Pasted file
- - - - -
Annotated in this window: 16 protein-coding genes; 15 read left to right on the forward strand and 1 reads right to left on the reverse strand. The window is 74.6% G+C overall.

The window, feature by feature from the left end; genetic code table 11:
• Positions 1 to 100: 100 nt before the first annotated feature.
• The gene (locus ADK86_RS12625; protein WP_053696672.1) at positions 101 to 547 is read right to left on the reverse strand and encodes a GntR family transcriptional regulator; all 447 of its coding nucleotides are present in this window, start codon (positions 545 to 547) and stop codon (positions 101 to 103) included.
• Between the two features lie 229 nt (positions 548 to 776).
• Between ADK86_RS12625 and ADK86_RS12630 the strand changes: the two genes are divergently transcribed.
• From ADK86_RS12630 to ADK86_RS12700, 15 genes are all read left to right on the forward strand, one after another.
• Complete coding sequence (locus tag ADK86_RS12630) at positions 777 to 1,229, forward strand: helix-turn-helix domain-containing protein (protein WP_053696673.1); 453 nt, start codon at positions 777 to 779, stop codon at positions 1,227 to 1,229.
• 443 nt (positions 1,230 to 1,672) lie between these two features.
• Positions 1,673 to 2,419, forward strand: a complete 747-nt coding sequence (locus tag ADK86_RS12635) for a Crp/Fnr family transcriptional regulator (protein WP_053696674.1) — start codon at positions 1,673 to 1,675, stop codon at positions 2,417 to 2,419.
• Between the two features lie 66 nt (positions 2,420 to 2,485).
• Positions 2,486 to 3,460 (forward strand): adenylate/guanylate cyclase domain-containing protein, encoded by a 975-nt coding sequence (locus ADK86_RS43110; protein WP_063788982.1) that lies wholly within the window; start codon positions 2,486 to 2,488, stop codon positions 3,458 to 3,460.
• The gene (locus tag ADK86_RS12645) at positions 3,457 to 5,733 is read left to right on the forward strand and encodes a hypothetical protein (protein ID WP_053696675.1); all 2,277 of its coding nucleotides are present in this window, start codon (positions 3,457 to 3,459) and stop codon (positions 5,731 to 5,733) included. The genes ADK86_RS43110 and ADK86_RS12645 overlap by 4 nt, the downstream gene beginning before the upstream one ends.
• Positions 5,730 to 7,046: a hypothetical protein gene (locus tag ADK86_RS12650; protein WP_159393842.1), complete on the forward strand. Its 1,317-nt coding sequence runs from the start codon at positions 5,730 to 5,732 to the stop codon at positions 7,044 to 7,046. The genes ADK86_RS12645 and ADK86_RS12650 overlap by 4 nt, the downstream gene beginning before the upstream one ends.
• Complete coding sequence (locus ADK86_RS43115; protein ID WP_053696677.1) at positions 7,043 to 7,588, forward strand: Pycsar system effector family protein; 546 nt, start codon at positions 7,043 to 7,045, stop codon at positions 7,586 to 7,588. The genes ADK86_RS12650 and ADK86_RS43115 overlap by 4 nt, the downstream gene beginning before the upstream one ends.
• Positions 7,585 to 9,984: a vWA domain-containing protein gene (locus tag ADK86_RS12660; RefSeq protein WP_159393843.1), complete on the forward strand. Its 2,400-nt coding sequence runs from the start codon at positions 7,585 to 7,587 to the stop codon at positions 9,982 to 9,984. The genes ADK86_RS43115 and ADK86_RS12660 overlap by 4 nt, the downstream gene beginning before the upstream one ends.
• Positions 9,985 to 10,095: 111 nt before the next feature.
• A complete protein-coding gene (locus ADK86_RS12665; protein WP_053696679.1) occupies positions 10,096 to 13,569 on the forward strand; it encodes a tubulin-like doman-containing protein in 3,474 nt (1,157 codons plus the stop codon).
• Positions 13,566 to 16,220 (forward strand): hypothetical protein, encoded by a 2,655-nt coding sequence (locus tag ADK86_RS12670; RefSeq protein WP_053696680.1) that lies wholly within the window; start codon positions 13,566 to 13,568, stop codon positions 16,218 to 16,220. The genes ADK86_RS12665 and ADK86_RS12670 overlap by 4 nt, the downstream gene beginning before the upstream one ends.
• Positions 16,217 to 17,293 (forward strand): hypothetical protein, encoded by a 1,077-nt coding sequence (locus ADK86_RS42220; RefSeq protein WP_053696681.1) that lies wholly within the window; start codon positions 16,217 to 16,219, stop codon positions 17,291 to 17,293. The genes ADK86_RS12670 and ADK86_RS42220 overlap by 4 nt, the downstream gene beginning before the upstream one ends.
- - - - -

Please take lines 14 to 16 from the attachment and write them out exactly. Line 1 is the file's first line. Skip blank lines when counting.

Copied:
• Positions 5,730 to 7,046: a hypothetical protein gene (locus tag ADK86_RS12650; protein WP_159393842.1), complete on the forward strand. Its 1,317-nt coding sequence runs from the start codon at positions 5,730 to 5,732 to the stop codon at positions 7,044 to 7,046. The genes ADK86_RS12645 and ADK86_RS12650 overlap by 4 nt, the downstream gene beginning before the upstream one ends.
• Complete coding sequence (locus ADK86_RS43115; protein ID WP_053696677.1) at positions 7,043 to 7,588, forward strand: Pycsar system effector family protein; 546 nt, start codon at positions 7,043 to 7,045, stop codon at positions 7,586 to 7,588. The genes ADK86_RS12650 and ADK86_RS43115 overlap by 4 nt, the downstream gene beginning before the upstream one ends.
• Positions 7,585 to 9,984: a vWA domain-containing protein gene (locus tag ADK86_RS12660; RefSeq protein WP_159393843.1), complete on the forward strand. Its 2,400-nt coding sequence runs from the start codon at positions 7,585 to 7,587 to the stop codon at positions 9,982 to 9,984. The genes ADK86_RS43115 and ADK86_RS12660 overlap by 4 nt, the downstream gene beginning before the upstream one ends.